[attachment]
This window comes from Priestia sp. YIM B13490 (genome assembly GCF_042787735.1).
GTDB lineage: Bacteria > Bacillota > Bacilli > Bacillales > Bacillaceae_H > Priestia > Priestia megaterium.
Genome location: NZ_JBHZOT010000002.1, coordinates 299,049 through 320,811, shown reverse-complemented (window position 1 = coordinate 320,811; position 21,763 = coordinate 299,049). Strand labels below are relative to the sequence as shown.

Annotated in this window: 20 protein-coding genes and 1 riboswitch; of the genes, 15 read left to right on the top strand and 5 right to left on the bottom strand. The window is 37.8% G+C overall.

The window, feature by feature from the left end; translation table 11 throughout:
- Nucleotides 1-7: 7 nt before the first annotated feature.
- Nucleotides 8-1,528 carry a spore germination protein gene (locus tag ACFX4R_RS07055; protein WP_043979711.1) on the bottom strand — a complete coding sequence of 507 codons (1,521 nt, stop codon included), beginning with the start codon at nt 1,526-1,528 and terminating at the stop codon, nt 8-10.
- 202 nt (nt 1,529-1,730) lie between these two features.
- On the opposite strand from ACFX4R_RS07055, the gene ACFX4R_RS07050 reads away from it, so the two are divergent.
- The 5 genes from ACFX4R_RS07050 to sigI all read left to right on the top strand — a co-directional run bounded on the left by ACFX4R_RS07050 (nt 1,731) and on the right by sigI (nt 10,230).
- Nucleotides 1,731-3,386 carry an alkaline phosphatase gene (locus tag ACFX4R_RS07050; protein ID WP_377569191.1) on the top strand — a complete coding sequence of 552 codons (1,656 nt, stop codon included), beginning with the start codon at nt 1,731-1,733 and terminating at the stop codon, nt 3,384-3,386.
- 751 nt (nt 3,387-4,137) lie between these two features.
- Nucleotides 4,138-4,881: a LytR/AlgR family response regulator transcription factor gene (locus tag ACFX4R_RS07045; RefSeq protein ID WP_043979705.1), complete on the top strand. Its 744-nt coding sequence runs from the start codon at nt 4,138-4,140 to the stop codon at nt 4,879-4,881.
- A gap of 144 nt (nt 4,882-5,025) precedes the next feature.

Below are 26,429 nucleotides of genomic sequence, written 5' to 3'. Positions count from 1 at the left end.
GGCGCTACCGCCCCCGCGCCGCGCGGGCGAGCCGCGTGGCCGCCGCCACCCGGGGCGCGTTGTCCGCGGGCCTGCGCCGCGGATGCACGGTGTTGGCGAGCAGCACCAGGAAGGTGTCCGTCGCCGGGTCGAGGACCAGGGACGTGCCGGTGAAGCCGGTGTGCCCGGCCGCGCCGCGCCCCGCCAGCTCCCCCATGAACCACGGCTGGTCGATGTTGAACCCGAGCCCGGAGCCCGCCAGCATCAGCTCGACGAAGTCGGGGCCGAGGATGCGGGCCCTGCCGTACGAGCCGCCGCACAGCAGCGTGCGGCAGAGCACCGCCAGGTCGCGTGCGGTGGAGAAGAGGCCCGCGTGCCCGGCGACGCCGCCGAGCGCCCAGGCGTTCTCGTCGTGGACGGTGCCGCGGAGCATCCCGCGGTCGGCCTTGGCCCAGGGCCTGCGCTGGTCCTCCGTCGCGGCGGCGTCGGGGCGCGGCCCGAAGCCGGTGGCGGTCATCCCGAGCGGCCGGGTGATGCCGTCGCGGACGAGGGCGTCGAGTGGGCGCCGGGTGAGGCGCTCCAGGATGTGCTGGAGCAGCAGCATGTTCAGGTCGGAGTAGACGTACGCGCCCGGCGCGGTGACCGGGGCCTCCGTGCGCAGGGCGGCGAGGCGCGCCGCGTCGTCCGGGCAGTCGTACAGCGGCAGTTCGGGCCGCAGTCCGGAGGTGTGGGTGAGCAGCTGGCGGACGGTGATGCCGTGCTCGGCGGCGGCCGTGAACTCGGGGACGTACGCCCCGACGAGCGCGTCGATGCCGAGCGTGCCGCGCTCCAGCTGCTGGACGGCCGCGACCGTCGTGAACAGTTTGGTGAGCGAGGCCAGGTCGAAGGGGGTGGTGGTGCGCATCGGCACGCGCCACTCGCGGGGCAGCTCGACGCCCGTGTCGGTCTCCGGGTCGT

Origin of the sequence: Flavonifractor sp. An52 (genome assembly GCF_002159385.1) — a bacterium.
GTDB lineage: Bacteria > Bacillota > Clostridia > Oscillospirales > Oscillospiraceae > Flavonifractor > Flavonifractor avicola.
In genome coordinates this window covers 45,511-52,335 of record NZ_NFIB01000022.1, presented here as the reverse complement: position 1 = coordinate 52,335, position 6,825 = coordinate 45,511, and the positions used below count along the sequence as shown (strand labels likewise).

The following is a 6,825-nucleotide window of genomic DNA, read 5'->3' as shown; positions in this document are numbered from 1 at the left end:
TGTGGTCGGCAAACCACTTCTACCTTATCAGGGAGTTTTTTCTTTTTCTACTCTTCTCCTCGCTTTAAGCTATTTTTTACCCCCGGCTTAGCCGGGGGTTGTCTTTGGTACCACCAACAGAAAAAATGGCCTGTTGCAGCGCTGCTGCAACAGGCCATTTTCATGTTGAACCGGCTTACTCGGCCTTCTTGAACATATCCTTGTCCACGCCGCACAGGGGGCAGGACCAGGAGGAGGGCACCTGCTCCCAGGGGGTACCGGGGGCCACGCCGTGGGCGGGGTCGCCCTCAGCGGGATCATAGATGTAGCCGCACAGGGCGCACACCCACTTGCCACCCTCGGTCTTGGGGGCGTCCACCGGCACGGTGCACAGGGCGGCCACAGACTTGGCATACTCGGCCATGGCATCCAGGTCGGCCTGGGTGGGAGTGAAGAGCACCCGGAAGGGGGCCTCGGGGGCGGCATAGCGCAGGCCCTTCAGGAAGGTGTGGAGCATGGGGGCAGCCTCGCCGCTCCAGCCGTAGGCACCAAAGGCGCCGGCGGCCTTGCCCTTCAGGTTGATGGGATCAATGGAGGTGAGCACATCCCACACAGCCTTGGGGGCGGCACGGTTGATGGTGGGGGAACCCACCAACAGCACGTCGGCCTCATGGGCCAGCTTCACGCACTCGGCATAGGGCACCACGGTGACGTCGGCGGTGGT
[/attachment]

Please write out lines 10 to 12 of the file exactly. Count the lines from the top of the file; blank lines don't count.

- The 5 genes from ACFX4R_RS07050 to sigI all read left to right on the top strand — a co-directional run bounded on the left by ACFX4R_RS07050 (nt 1,731) and on the right by sigI (nt 10,230).
- Nucleotides 1,731-3,386 carry an alkaline phosphatase gene (locus tag ACFX4R_RS07050; protein ID WP_377569191.1) on the top strand — a complete coding sequence of 552 codons (1,656 nt, stop codon included), beginning with the start codon at nt 1,731-1,733 and terminating at the stop codon, nt 3,384-3,386.
- 751 nt (nt 3,387-4,137) lie between these two features.